Department of Microbiology
The department has a history of more than 50 years and maintained a high research profile for over three decades with a focus on bacteriology, mycology and environmental research, with applications thereof in the food, pharmaceutical and bioenergy industries. The research on industrial important yeasts has already gained international recognition and locally developed wine yeasts are already produced internationally. Research on the production of bacteriocins by lactic acid bacteria enjoys international recognition and EntiroTM, a commercial probiotic product that has been established in the local market, is also being marketed internationally. There is also a strong research interest in water microbiology, microbial ecology, especially biofilms and interactions, as well as the identification of major microbial taxa of the fynbos biome.
The Department of Microbiology hosts three research chairs:
- The South African Research Chairs Initiative (SARChI) research chair in Biofuels and other clean Alternative fuels;
- The ERWAT Research Chair in Wastewater Management; and
- The Rand Water Chair in Public Health.
FIELDS OF RESEARCH
This broad field include projects on the molecular biology of bacteria and their plasmids; lactic acid bacteria, their taxonomy, their use in fermented foods, the bacteriocins that they produce and their industrial, veterinary and medical applications.
Fungal and yeast research
We investigate the diversity and heterologous expression of enzymes used for the degradation of plant material in filamentous fungi and yeasts, with a broader focus on the application of enzymes in biorefineries and food processes. Other projects focus on enzyme discovery and engineering and improved gene expression in fungi and yeasts. There is considerable overlap in studying the activity of plant degradation enzymes, application of other industrially important enzymes, yeast physiology and genetics.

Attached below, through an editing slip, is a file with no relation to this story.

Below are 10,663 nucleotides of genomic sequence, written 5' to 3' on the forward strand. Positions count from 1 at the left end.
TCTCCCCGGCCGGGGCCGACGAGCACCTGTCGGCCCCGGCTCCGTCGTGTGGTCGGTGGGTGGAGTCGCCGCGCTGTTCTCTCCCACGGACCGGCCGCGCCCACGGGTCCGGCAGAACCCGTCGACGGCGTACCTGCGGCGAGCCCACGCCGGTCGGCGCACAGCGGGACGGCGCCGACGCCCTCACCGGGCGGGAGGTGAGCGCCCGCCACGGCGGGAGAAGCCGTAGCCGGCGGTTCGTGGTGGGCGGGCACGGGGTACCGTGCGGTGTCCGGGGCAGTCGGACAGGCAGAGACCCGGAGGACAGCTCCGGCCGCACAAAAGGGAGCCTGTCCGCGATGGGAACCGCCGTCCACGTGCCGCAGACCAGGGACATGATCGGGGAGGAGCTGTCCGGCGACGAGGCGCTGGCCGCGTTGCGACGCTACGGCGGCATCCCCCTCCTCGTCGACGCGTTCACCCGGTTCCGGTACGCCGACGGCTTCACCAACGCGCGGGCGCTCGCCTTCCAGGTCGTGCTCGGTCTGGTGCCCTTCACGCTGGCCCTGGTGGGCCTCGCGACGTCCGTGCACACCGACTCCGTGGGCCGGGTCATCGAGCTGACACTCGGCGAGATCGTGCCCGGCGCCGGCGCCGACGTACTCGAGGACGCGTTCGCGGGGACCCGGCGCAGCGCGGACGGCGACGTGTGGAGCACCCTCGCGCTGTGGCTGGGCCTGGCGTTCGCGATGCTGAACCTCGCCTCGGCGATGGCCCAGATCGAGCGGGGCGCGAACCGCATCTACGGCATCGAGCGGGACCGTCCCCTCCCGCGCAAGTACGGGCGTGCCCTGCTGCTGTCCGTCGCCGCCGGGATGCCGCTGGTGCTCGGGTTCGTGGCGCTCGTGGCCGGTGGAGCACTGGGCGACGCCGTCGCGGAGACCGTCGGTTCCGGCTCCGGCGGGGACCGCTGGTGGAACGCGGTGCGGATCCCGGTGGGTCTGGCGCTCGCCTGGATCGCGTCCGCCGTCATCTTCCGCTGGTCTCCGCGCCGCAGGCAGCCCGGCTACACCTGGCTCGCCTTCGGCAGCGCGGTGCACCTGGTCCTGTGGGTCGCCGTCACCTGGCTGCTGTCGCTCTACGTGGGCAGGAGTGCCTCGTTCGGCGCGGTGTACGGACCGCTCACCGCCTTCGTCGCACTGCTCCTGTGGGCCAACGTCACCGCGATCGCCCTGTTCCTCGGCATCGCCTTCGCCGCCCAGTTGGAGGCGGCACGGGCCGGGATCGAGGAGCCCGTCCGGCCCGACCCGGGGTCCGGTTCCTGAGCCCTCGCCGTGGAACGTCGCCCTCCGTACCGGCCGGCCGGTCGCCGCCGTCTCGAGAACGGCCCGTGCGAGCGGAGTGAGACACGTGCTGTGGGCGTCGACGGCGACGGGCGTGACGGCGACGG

Focuses on microbial communities of fynbos soil, with emphasis on selected genera such as
Cryptococcus, Mucor, Fusarium and Penicillium. Water-related research focusses on the monitoring and optimisation of domestic rainwater harvesting tanks, profiling of waterborne pathogens for antibiotic and metal resistance, water treatment and sanitation, as well as water resource management and utilization. The latter extends to environmental science, specifically to assess the various demands (e.g. for food production, energy) on natural resources.